Cavish raised his hands in mock defense. “I’m just saying what you’re thinking, boss. And if you need an excuse to be ‘irresponsible,’ how about this: why did the Governor set Tonly up for this, and what did she expect to get out of it when he came back? If we can’t stay a step ahead of her, pretty soon Earthcorp is going to have this whole planet buttoned up, and us colonists will be nothing but slave labor. Right?”
Sephilla glanced at Tonly and raised her eyebrows.
Cavish shrugged. “I figure at this point, he’s one of us.”
Tony nodded when she looked back at him. “I’m so far out of compliance with the contamination protocols that they couldn’t let me back into the main dome even if they wanted to.”
A little smile crossed her lips before she snapped back to being stern. “That’s not the same as being one of us. I’m sure the Governor would make an exception if you dug up enough dirt on us.”
Tonly chewed at his lower lip, thinking. She didn’t sound like she really thought he’d do that, but as one of the colony’s leaders she had to worry about things like that. But she was giving him a chance, if he could figure out how to explain.
“I’ve always loved plants,” he started. “Right from my first pansy, when I was three or four. But I’ve never felt them the way I can feel them now. It’s like I can almost talk to them, if I can let go of my animal thought patterns enough.”
He laid a hand on the trunk of the nearest tree, feeling the sap moving through its phloem. It felt like happiness. After a moment, he shook himself, remembering that he had been saying something. It took another moment to remember what, and then he grinned, looking around at his fellow colonists. “There’s no way you’re getting rid of me now. I belong to Verdant.”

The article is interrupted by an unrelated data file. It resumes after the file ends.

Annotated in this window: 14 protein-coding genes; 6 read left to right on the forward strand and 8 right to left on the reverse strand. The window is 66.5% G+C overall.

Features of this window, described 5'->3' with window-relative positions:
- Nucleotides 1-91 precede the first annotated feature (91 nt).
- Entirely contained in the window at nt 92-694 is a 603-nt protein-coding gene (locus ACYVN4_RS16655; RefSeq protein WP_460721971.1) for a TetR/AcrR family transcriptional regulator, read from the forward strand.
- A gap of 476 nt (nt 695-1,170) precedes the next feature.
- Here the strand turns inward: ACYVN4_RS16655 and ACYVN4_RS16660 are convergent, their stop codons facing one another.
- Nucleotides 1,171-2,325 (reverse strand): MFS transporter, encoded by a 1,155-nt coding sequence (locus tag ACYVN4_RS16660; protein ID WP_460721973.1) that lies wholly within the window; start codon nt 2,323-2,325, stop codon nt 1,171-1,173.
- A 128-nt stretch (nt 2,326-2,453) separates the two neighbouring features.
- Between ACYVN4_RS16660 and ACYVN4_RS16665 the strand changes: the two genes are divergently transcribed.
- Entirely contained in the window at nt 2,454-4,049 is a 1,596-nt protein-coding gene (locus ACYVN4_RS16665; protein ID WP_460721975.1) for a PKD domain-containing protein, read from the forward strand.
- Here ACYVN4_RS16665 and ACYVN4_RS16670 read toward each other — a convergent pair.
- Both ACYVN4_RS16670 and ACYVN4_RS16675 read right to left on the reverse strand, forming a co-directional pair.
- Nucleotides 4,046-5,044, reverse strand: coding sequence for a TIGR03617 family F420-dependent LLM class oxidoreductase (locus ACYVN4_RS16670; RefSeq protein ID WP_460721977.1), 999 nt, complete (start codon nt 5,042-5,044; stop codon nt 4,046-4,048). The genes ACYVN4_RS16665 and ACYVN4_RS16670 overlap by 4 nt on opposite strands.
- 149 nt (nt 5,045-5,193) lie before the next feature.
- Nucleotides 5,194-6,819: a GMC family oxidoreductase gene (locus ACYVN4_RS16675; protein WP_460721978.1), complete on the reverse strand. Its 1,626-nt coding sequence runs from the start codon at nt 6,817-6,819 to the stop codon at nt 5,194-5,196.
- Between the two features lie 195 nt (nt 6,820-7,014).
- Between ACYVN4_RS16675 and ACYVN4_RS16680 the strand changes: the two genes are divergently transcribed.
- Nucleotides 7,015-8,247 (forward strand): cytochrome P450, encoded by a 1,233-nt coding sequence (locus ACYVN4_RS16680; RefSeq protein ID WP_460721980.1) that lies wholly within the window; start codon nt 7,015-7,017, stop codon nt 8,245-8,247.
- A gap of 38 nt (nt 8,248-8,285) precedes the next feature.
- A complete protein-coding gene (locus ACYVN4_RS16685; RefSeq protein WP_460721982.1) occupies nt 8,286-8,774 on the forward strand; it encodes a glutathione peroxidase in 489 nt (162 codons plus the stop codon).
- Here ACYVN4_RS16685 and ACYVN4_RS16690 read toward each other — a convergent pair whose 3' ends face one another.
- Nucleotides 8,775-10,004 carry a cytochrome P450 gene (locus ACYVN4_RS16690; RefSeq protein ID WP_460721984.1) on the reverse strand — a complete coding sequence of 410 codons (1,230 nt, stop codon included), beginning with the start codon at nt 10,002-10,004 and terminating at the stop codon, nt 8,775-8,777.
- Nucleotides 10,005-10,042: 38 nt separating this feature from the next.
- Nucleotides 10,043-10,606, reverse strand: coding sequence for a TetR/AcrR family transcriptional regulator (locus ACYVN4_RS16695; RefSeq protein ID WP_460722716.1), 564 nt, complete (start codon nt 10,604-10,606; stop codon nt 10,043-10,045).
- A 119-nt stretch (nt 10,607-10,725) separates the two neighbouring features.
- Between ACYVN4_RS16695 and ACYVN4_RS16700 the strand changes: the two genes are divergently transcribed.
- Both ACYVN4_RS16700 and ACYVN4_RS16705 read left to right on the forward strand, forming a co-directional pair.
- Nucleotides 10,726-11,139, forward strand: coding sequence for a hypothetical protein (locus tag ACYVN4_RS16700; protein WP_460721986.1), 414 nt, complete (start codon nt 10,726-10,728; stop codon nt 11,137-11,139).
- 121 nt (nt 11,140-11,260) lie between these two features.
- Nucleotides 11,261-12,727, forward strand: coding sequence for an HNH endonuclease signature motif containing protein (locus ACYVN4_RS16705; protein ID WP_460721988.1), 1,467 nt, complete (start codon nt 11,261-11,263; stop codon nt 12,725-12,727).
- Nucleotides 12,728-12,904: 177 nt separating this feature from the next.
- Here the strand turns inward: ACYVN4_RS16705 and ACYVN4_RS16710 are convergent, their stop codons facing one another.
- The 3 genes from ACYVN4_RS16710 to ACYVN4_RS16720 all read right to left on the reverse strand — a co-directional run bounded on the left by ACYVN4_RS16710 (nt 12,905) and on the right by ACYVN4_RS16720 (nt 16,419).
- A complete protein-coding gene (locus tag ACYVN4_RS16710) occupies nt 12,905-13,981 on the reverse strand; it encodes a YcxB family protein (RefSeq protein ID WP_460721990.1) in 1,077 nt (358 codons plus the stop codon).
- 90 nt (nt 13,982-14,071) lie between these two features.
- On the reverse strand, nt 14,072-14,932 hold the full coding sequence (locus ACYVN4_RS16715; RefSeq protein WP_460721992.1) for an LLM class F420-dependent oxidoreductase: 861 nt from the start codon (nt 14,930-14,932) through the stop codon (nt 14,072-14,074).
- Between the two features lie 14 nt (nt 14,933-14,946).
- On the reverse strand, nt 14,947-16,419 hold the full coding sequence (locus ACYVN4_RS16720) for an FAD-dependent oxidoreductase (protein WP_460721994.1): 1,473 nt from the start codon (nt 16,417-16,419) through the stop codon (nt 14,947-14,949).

It’s almost bedtime, and I haven’t written yet. Probably not going to either…
I need to figure out getting back to writing in the morning, I think, before my mind is full of the day.
So, I realized today that I’m trying to impose too much order on the sky-krill story. This is first draft, this is the time for dream and chaos and wacky shit that doesn’t make any sense but sounds way cool. Stuff can get tied together in a way that makes sense later on, in the rewrite, but for now I need to work on turning the internal editor off, and letting the inner child play. (No matter how warped she may seem!)
After that, the sense of presence came and went, sometimes announced by more hooting, or childish giggles. Other times, Tony was the only one aware that the stranger was close, silent amidst the secondary growth of the mid-canopy.
They rounded the lasher grove and circled around, the others giving him expectant looks as they came close to where the trail he had been following would have brought him out. After a couple of hundred feet, Cavish snapped. “Tony! That trail’s got to be around here someplace.”
Tony closed his eyes, trying to summon the state of mind in which the trail had been so clear, without losing himself completely in it. He opened them again and looked around, but there was nothing. No sign, no feeling, nothing to tell him that he had passed this way before. He shook his head. “It’s not here.”
“Ok, so maybe you changed course somewhere in there. We’ll just keep circling around until you find it.” Sephilla turned and kept leading the way, though she glanced back frequently.
Tonly gazed in the direction of the lasher grove, the curls of its youngest tendrils just visible where they were growing down the side of the blue-green trunks. He swayed, suppressing the desire to walk straight in, and wondering where this new self-destructive urge of his came from. What had happened, out in the spawning, and during the three weeks he was gone?
Side note – Tonly was a typo, but now I’m wondering if it’d be a good name for him. “Tony,” after all, is very present-day, while everyone else so far has unusual-for-2012 names. I haven’t decided what year this is set in. Far-ish future, but I may never specify exactly.